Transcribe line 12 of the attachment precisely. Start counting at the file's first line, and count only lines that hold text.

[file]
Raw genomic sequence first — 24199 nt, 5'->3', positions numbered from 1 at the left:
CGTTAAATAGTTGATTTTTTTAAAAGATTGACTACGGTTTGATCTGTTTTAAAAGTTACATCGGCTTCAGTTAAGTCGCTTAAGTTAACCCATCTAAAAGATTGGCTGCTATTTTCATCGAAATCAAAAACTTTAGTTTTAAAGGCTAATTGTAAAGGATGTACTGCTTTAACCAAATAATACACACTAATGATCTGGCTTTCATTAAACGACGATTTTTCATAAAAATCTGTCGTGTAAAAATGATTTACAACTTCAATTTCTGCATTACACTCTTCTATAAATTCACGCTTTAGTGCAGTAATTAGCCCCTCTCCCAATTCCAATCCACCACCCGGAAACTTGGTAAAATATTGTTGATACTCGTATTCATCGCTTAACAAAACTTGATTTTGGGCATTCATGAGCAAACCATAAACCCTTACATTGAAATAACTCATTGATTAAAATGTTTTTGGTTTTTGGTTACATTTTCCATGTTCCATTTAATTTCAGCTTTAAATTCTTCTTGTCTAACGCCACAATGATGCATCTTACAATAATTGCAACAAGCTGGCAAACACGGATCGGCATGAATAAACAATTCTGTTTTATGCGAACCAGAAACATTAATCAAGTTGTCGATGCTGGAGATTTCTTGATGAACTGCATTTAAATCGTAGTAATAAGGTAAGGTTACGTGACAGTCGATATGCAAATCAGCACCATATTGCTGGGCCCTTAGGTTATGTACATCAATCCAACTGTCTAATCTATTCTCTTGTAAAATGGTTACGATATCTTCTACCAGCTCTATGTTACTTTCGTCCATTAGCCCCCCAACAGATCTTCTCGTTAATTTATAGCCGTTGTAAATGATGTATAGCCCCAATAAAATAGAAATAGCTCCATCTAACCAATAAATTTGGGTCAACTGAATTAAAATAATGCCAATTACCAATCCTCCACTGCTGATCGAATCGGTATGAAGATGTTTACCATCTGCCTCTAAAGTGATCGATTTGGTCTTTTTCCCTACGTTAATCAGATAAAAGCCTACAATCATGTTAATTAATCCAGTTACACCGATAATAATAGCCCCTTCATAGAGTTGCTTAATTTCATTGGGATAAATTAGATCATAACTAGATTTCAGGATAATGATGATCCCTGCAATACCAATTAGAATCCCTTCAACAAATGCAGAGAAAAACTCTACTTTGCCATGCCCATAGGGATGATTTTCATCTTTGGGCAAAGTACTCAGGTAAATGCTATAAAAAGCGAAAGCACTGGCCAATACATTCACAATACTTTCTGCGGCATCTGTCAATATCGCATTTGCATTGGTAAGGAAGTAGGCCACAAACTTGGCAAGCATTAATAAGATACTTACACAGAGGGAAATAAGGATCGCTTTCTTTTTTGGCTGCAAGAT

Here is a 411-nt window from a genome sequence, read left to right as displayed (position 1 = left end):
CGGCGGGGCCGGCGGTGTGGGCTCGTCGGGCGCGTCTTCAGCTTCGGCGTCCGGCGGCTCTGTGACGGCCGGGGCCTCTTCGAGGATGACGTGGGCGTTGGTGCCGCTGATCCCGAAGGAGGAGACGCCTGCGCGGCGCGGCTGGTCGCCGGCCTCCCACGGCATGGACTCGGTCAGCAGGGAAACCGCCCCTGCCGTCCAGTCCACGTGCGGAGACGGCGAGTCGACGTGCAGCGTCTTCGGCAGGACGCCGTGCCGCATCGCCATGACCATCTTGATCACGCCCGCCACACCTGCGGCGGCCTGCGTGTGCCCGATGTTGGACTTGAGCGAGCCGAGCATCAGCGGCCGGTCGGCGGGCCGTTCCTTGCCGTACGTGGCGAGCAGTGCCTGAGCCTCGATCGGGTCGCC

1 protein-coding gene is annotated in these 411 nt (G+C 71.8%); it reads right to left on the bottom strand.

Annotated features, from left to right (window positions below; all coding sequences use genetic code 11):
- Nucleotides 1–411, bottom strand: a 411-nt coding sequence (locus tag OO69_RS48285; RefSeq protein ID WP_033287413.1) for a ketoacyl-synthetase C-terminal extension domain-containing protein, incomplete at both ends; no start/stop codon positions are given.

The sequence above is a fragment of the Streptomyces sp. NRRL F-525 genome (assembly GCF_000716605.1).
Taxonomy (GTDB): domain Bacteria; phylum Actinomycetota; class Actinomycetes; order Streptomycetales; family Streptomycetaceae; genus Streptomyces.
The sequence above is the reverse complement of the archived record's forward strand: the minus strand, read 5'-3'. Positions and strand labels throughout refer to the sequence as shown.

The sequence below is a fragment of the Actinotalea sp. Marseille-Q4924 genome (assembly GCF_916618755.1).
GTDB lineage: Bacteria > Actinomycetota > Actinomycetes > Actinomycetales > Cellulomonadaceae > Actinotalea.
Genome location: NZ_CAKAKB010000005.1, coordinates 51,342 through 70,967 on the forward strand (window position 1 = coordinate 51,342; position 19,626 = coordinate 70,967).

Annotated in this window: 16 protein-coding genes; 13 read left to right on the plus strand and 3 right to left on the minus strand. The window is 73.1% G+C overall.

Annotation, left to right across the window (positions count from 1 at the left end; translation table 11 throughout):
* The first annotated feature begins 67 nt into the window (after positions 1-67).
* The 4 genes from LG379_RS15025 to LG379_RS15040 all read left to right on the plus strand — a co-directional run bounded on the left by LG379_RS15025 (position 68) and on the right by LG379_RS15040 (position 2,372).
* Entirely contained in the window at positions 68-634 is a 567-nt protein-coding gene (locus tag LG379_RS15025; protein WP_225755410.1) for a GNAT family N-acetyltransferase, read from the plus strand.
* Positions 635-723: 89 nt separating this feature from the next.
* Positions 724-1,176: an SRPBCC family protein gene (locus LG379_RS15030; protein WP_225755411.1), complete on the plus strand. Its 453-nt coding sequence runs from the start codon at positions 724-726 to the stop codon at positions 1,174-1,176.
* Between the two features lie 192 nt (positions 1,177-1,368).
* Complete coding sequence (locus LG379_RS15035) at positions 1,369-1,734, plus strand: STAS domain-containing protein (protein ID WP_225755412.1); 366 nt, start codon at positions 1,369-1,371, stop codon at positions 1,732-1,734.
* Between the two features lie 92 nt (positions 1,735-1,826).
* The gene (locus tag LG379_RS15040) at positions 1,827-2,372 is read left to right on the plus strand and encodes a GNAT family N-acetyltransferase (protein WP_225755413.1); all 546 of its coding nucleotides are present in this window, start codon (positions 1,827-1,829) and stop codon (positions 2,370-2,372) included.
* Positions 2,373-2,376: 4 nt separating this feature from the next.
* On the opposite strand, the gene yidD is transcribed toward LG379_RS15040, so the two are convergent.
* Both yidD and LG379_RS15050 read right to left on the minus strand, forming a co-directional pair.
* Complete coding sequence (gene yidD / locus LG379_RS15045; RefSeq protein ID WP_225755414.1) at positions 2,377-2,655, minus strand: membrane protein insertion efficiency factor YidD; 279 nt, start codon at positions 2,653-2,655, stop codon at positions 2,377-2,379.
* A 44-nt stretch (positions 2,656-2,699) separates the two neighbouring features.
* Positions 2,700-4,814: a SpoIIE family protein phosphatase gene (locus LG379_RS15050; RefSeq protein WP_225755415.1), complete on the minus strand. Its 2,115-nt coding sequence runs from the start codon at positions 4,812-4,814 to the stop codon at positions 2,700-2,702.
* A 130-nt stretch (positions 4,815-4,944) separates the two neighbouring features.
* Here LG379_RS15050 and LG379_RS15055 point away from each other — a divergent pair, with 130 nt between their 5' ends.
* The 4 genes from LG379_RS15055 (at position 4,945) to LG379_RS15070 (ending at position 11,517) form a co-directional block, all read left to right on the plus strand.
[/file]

GTDB lineage: Bacteria > Actinomycetota > Actinomycetes > Actinomycetales > Cellulomonadaceae > Actinotalea.